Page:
October 30, 2014
The statistics acquired in the third quarter of 2014 indicates that Android hanhdleds remain one of the primary targets for criminals in South Korea: from July till September Doctor Web security researchers registered 338 spam campaigns aiming at infecting mobile devices residinig in this country.
Compared with the second quarter, the number of attacks fell by almost 40%, however, it can hardly be good news, since most banking malware and spyware comprised the majority of applications spread in this way. Android.Banker programs accounted for 26,11% of the total threats distributed via spam. The percentage of other mallware families is as follows: Android.SmsBot – 21,07%, Android.BankBot – 18,69%, Android.SmsSpy – 8,61%, Android.Spy – 3,26%. In addition, a significant portion of threats distributed— 22.26%—is consittuted by the Android.MulDrop droppers. These are used by criminals to deliver other malware, which in most reported cases were the same banking spies. It indicates that criminals who distribute malware via SMS spam in South Korea are primarily focused on acquiring confidential information from owners of Android handhelds, gaining access to their bank accounts and conducting illegal transactions.
In addition to using malicious applications as containers for other malware in South Korea, criminals more and more often resort to other techniques to conceal threats and reduce probability of their detection by anti-virus software. Protecting malware with packers that encrypt their components is one of such techniques that becomes increasingly popular among cybercriminals. Also, they use all sorts of code obfuscation which produce a similar effect. Recent modifications of Android.SmsSpy.71.origin, which was discovered by Doctor Web's security researchers in January 2014 incorporate such concealment techniques. This malware intercepts SMS messages, steals the contact information, can bar calls and send short messages at given numbers or to all the contacts in the phone book upon a corresponding command from intruders. Similarly to other threats in South Korea, initially it didn't utilize and concealment tricks but over time it got more and more protected, Thus, the recent modifications of Android.SmsSpy.71.origin discovered in September, were encrypted by a complex packer and were spread using droppers that entered the virus database under the names Android.MulDrop.6 and Android.MulDrop.7.
However, cybercriminals also have other techniques in their arsenal. In response to new security features being introduced in Android, virus writers add new features into their programs to bypass these barriers. For example, Android.SmsBot.174.origin which is a bot that executes commands from intruders, hides incoming calls and short messages from a user, employs a peciuliar technique to do the latter. Starting with version 4.4, Android allows only one concurrent application to manage short messages. If the program is not a default SMS Manager, it can still hide notification about incoming messages, but the messages will still be saved in the Inbox and available to the user. To prevent this, Android.SmsBot.174.origin attempts to assign tself as the default SMS Messages by prompting the user to provide a corresponding confirmation. If successful, the malware becomes able to fully block not only incoming calls, but also SMS, including those from financial institutions. Yet the bot's ability to send various messages in accordance with attackers' instructions makes it a serious threat to users.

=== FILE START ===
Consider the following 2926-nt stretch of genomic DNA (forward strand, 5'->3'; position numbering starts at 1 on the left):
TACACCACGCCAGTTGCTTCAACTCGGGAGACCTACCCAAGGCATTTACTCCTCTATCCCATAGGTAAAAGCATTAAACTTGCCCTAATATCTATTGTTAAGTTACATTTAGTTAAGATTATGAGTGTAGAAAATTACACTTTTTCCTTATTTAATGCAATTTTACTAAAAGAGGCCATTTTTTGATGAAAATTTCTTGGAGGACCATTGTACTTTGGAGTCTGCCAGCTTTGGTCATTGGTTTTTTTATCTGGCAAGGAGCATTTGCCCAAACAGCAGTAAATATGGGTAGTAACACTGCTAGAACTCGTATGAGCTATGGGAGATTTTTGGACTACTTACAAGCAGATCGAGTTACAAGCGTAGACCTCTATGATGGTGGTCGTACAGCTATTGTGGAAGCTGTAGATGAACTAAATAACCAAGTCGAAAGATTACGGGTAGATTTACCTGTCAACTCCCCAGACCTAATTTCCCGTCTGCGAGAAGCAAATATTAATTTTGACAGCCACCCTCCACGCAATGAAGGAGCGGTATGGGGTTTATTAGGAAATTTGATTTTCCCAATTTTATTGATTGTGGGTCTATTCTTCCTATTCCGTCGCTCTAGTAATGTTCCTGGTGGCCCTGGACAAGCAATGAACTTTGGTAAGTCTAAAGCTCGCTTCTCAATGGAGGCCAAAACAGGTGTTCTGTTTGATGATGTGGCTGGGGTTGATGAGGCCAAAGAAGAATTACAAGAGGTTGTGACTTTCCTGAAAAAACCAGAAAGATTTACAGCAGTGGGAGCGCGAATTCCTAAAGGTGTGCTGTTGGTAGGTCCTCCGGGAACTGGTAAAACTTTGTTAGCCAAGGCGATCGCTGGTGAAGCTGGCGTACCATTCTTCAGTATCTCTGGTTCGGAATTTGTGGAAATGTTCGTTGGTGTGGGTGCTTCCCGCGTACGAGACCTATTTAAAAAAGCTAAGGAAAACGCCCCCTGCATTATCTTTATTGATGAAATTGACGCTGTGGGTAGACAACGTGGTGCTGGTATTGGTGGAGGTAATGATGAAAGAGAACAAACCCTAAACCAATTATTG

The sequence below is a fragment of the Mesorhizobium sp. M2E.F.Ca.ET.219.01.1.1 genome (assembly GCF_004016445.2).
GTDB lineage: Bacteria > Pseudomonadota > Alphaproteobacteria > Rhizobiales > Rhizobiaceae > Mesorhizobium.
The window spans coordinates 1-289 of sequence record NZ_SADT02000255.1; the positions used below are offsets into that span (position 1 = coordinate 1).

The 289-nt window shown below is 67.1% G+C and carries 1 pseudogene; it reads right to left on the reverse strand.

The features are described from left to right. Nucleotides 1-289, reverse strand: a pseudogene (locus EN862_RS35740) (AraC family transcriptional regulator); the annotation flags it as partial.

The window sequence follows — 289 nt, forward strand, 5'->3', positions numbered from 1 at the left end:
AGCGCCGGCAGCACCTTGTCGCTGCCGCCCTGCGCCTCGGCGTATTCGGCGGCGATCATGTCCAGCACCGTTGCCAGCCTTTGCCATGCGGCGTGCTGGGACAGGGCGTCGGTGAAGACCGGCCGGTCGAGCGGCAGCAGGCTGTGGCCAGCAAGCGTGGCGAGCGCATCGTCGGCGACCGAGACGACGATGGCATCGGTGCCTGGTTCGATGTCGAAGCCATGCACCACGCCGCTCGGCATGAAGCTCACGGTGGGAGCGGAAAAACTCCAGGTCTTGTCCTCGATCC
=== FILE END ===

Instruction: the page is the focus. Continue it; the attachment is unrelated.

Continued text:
All in all, over the past 3 months, attackers unleashed more than 20 malicious applications onto South Korean Android users. The most common threats included Android Banker. 28.origin, Android. SmsBot.121.origin, Android. SmsSpy.78.origin, Android. MulDrop.20.origin and Android. BankBot.27.origin.
As mentioned earlier, all these programs were distributed with unwanted SMS messages containing malware download links in South Korea. To get users to install the programs onto their mobile devices, cybercriminals again actively used social engineering— most unsolicited messages dispatched by the intruders concerned worldly matters. For example, fake postal delivery notifications account for 36.09% of fraudulent SMS, the message on behalf of the Court or the police constitute 23.37%, bogus civil defence messages make up 23.97%, and fake wedding invitations represent 12.13% of the unwanted messages. In addition, criminals exploited other urgent topics, for example, they sent fake messages on behalf of banks and popular web services but they accounted for less than 5% of all reported spam incidents in South Korea.
In 80% of incidents, URL shortening services were used to disguise the malicious download links found in the messages. Cybercriminals used 41 online services for shortening URLs and the most popularones included han.gl, cut.do, me2.do, ka.do, twr.kr and zcc.kr.
As before, most malicious programs distributed in South Korea resided on servers of known file hosting services. Criminals used this hosting option in 89% of the incidents. The most popular services employed by the criminals included Dropbox, Copy, CloudApp and Ge.tt with the Dropbox occupying the top notch. The remaining portion of maware was stored on criminals' sites crafted specifically to infect mobile devices of South Korean users.
The continued interest in gaining access to confidential information and bank accounts of South Korean users on the part of criminals indicates that in the foreseeable future, attempts to infect mobile devices in South Korea will persist. Ever evolving malware and new techniques will surely be employed to compromise Android-powered devices in other countries too, so, to keep their handhelds secure, users are encouraged to exercise caution and install reliable anti-virus software.
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